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Wales joins in Windrush celebrations

UNITY: An event at the Senedd was one of the ways that the 70th anniversary was marked in Wales (Image: Race Council Cymru/Twitter)

WALES HAS celebrated the vital contribution migrants have made to Welsh society and continue to encourage better understanding between communities.

On the 70th anniversary of the arrival of the Empire Windrush and her 492 passengers from the Caribbean, ministers, representatives from Race Council Cymru and Black History Month Elders came together at an event at the Senedd to acknowledge the contribution the Windrush Generation have made to the UK.

Leader of the House, Julie James and health secretary Vaughan Gething hosted the celebration, as part of a week of events to mark Refugee Week, to commemorate Windrush Day and recognise its wide historic and present day significance.

First minister Carwyn Jones said: “We want the Windrush Generation to know that we value their contributions to Wales over the last 70 years. Not only have they contributed to Wales' economic growth, they have enhanced our cultural and artistic diversity. The combination of new forms of art and lifestyles, as well as opportunities to mix and mingle with people from other cultures, has had a profound and positive effect on tolerance and community cohesion in Wales.”

Speaking ahead of the event, Julie James said: “Today we pay tribute to the contributions made to Wales by the Windrush Generation and their descendants, as well as the other migrant communities who came before and after. We thank them for their efforts and sacrifices over the generations. We will continue to welcome and embrace those from other places who seek to improve our communities and we will challenge discrimination faced by these communities wherever we find it.”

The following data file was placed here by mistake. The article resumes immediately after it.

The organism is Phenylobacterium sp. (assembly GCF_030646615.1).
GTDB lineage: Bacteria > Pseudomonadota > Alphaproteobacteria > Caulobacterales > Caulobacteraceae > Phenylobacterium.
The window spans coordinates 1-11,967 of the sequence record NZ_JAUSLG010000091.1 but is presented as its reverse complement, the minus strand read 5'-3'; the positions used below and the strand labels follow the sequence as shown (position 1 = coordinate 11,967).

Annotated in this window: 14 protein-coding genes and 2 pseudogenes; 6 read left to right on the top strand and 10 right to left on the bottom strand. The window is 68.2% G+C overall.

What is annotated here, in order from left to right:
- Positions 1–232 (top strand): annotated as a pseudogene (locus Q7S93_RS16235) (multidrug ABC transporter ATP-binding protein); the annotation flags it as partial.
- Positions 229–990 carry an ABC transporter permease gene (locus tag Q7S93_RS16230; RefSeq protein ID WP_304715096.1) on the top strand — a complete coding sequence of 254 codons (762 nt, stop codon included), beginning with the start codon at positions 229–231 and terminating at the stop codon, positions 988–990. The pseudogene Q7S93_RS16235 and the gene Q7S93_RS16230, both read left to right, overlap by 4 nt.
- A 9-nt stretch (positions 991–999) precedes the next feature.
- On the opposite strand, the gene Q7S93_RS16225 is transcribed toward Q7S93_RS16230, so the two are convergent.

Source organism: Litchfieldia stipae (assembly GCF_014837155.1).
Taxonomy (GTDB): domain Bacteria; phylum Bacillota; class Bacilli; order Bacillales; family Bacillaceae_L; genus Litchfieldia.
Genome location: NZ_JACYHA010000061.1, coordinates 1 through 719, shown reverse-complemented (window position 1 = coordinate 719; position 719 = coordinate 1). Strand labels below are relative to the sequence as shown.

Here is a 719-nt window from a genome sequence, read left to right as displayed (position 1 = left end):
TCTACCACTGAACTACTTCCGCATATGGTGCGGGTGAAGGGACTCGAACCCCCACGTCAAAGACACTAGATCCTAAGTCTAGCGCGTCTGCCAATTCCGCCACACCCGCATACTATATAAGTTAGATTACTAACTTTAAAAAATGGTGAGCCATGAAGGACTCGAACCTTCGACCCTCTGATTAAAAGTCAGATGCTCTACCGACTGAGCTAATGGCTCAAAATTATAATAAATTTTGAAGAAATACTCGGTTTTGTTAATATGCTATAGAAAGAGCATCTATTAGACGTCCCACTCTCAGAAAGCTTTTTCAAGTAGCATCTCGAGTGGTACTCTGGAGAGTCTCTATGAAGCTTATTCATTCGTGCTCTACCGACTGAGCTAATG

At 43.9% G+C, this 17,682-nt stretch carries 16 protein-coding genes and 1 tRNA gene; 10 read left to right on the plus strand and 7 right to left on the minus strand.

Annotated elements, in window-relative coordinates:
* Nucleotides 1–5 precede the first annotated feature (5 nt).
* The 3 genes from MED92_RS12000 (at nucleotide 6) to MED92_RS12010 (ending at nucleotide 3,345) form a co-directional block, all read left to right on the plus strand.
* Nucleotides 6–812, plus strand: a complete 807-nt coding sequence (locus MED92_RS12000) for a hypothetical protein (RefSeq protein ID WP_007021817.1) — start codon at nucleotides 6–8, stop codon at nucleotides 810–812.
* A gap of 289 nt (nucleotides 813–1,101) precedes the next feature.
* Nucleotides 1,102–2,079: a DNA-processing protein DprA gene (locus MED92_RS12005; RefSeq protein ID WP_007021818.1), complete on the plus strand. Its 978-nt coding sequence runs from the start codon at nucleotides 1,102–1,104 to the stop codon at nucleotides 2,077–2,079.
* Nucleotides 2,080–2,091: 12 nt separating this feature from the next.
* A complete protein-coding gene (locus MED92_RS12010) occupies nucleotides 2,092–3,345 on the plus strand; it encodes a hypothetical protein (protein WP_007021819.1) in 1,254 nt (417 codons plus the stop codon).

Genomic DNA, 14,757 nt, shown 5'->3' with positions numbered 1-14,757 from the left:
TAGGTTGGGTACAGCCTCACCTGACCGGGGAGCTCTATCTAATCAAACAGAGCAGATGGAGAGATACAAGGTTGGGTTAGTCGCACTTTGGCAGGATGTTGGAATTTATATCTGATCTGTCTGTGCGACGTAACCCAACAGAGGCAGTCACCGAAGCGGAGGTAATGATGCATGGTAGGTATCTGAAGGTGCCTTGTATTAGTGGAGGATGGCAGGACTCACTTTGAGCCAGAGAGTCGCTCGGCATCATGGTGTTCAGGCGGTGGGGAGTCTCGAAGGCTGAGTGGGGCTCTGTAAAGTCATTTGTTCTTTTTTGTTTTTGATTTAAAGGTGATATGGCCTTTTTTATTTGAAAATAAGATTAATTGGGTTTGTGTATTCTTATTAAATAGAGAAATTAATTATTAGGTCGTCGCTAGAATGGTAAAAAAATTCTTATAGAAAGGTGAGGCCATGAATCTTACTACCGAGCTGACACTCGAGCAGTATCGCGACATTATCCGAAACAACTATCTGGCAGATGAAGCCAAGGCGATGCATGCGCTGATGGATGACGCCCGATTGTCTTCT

Uzo Iwobi, CEO for Race Council Cymru and Chair of the All Wales Black History Network, said: “It is gives us great pleasure to work with Welsh Government and all the partner organisations to mark the 70th anniversary of the Windrush migrants arrival and their contributions to Wales. It has been bitterly disappointing to see the manner in which some Windrush migrants are being treated by the UK government in recent months.

Iwobi said the event would “set a marker in the sands of time that makes a clear statement that Wales celebrates and values the contributions of our Black History Elders, the Windrush elders and their families who have given years of selfless services to the Welsh Society over the past 70 years and more”.

“Race Council Cymru also applauds the work and contributions of all commonwealth migrants and all migrants who continue to serve their communities, public, private and third sector organisations across Wales,” Iwobi added.

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